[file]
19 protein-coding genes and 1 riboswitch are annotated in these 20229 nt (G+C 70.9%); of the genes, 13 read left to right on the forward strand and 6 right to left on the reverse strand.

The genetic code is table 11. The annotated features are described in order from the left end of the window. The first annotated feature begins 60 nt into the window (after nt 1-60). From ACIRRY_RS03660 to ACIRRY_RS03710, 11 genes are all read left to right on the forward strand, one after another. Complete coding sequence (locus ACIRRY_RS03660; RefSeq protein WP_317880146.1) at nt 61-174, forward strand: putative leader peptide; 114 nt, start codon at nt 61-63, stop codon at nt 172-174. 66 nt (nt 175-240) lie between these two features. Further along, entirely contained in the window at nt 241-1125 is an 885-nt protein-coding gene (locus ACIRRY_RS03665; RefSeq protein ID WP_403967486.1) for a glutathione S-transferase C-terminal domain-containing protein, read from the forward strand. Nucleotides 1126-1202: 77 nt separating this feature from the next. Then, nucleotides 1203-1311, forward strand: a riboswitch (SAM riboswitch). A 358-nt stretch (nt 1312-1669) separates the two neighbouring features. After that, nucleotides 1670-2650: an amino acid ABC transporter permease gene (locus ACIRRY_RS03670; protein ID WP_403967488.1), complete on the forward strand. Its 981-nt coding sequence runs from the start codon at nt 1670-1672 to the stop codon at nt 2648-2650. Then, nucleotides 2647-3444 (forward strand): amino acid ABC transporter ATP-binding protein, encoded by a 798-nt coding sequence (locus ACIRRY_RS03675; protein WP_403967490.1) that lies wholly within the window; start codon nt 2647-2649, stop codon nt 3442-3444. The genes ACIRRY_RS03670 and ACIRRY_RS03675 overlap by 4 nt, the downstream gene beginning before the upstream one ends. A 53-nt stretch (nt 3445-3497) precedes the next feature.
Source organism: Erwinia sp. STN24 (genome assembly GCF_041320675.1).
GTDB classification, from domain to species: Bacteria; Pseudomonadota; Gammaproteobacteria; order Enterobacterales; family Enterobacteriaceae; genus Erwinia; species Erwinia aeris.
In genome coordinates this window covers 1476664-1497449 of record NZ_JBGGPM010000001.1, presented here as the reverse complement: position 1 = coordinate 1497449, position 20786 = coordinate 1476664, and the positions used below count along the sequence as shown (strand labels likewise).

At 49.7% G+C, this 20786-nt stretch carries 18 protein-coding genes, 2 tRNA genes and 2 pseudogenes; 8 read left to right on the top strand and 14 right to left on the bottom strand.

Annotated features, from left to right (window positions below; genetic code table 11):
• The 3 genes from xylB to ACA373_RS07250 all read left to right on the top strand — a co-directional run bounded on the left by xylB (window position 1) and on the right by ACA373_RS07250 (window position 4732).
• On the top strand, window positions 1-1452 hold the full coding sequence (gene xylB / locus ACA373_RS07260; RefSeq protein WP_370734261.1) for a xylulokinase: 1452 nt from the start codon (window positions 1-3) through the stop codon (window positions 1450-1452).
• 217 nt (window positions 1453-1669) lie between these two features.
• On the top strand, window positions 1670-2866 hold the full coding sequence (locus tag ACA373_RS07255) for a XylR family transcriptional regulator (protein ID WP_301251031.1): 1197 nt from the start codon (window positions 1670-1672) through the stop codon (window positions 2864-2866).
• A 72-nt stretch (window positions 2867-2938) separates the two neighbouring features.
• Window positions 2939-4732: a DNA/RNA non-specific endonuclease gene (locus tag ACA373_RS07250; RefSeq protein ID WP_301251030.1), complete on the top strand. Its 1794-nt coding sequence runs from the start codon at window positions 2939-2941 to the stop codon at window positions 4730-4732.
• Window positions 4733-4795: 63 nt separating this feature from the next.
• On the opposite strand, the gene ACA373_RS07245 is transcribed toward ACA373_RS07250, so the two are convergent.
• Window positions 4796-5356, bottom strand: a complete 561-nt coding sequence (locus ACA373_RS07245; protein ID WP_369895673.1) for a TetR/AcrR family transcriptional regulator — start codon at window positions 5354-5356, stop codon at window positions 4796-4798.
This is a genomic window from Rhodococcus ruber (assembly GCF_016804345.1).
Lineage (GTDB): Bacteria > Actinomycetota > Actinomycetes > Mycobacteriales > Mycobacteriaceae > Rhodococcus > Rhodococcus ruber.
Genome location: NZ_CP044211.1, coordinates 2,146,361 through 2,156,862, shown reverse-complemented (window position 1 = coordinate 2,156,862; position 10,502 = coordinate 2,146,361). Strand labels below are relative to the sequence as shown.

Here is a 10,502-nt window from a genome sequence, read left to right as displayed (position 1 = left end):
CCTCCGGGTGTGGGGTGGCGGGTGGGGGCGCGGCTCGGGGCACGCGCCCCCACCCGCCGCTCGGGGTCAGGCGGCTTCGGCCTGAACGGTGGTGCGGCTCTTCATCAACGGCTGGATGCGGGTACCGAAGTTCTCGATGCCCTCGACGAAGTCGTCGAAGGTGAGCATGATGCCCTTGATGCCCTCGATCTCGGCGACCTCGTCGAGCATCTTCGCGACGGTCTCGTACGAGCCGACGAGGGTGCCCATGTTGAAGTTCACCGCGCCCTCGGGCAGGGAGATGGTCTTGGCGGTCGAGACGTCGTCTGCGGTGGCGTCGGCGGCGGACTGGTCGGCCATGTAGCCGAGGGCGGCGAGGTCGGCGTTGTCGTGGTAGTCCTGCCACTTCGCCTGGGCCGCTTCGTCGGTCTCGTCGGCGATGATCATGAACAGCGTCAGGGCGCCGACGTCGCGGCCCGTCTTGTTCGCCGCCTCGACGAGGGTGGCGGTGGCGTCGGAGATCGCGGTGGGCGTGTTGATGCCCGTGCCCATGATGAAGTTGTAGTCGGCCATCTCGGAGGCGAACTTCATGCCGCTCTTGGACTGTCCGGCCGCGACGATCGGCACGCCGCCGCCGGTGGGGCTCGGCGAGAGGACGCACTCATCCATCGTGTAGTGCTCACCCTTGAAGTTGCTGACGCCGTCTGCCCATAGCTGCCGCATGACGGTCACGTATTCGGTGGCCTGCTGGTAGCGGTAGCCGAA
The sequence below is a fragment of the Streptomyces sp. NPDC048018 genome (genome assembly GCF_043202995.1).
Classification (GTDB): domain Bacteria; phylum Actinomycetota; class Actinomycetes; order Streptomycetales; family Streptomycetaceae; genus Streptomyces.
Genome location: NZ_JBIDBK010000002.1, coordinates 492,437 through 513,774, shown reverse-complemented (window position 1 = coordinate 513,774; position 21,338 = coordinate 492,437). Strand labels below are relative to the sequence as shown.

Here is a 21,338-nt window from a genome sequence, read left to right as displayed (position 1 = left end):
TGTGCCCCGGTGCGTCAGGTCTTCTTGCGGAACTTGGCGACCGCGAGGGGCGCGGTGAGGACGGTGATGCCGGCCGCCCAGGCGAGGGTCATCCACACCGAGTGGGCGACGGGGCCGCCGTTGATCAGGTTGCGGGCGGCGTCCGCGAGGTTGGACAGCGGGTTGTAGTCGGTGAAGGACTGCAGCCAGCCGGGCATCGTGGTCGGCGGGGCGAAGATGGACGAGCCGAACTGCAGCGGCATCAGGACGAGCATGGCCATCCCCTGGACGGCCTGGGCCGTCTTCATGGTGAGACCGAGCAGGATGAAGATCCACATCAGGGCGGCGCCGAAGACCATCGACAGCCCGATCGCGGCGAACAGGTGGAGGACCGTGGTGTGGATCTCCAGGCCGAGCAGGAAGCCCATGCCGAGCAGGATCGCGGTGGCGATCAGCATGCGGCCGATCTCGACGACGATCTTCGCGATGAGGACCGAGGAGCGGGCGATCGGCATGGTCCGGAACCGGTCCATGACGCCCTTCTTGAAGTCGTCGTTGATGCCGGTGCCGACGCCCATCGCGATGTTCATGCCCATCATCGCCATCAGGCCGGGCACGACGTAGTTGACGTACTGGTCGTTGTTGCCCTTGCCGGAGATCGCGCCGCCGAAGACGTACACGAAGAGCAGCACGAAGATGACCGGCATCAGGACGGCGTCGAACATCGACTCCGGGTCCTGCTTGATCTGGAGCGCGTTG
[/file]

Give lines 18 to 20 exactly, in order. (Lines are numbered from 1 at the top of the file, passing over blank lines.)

Lineage (GTDB): Bacteria > Actinomycetota > Actinomycetes > Mycobacteriales > Mycobacteriaceae > Rhodococcus > Rhodococcus ruber.
Genome location: NZ_CP044211.1, coordinates 2,146,361 through 2,156,862, shown reverse-complemented (window position 1 = coordinate 2,156,862; position 10,502 = coordinate 2,146,361). Strand labels below are relative to the sequence as shown.

Here is a 10,502-nt window from a genome sequence, read left to right as displayed (position 1 = left end):